Ongoing National Study Shows Dangerous Trends in Teen Attitudes Toward Drugs
In the fight against drug abuse among young adults, information about students’ attitudes and experiences is vital. Since 1975, Monitoring the Future – an ongoing research study – has surveyed 50,000 young adults each year to find out their opinions on topics ranging from gender to ecology and new trends in drug or alcohol use. The 2009 survey findings show interesting results in the realm of substance abuse, such as an increase in marijuana use, a decline in use of hallucinogenic drugs and potentially worrisome trends in teen attitudes toward some drugs.
Funded under competitive grants from the National Institute on Drug Abuse, Monitoring the Future is based at the University of Michigan inside the Institute for Social Research. Surveys are sent to 8th, 10th and 12th graders across the U.S. Questions measuring experiences with drugs and alcohol focus on students’ age of first use, their attitudes toward use, how available they perceive the drugs to be and connections between peer groups and drug use.
The goal is to learn which factors, such as social changes and an individual’s transitions during development, may contribute to certain behaviors over time. Follow-up surveys are also sent to 12th graders upon leaving high school in an attempt to track young adult behaviors further.
Lloyd Johnston, University of Michigan principal investigator for Monitoring the Future, said in a 2009 press release that marijuana use is seeing a gradual increase, in comparison to a nearly ten-year decline. About 12 percent of U.S. 8th graders, 27 percent of high school sophomores and one-third of high school seniors reported trying marijuana in 2009. He also said young adult beliefs about the level of danger or risk of using marijuana is declining, as is overall teen disapproval of the drug. This is significant because the attitudes of teens have a strong ability to affect drug usage trends.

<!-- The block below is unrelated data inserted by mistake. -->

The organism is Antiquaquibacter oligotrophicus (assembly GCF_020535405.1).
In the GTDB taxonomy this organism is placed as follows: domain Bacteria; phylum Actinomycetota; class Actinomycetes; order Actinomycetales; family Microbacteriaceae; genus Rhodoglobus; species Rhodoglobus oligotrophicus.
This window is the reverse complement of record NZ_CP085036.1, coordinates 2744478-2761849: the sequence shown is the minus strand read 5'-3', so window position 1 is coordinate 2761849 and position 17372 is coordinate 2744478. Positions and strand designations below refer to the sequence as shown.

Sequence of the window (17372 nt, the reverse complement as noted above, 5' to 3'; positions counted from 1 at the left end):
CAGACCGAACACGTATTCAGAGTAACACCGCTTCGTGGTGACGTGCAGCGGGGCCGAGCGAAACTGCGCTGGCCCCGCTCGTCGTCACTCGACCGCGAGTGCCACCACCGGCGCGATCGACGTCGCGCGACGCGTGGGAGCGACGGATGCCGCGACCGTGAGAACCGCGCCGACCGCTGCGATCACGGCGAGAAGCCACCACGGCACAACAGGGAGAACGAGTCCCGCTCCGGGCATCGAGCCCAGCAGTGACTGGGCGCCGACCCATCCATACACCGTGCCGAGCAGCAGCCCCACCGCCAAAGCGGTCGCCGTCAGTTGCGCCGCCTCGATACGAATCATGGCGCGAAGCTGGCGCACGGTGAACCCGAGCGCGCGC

Johnston points out a connection between marijuana use and an increase of overall illegal drug use from 2007 to 2009, stating that marijuana remains the most popularly used illegal drug – and that illicit drug use as a whole tends to follow trends in marijuana.
Hallucingens, such as LSD, seem to be experiencing a gradual decline in use, especially among 12th graders. Cocaine usage has reached its lowest point since the 1990s, and drugs like amphetamines and tranquilizers have also reached lower levels of use than a decade ago. In general, the prescription drug category, including analgesic drugs like Vicodin, is not showing a dramatic increase in usage, but rather a level trend. OxyContin, however, is showing an increase in popularity from 2002 among sophomores – a trend Johnston says will require more research to solidify.
Johnston notes that some dangerous drugs are experiencing a reduction in perceived threat or risk among teens, including LSD, ecstasy and inhalants. The numbers of teens who view these drugs a “great risk” have fallen noticeably, which could create a resurgence in use.
Alcohol usage shows a steady decline over time among 8th graders, 10th graders and high school seniors. Johnston suggests that legal measures to curb underage drinking may be reducing teen drinking as a whole.
The Monitoring the Future survey continues to provide valuable information about teen drug and alcohol use, revealing successes in some areas, but also pointing to potentially dangerous trends in teen attitudes toward drugs.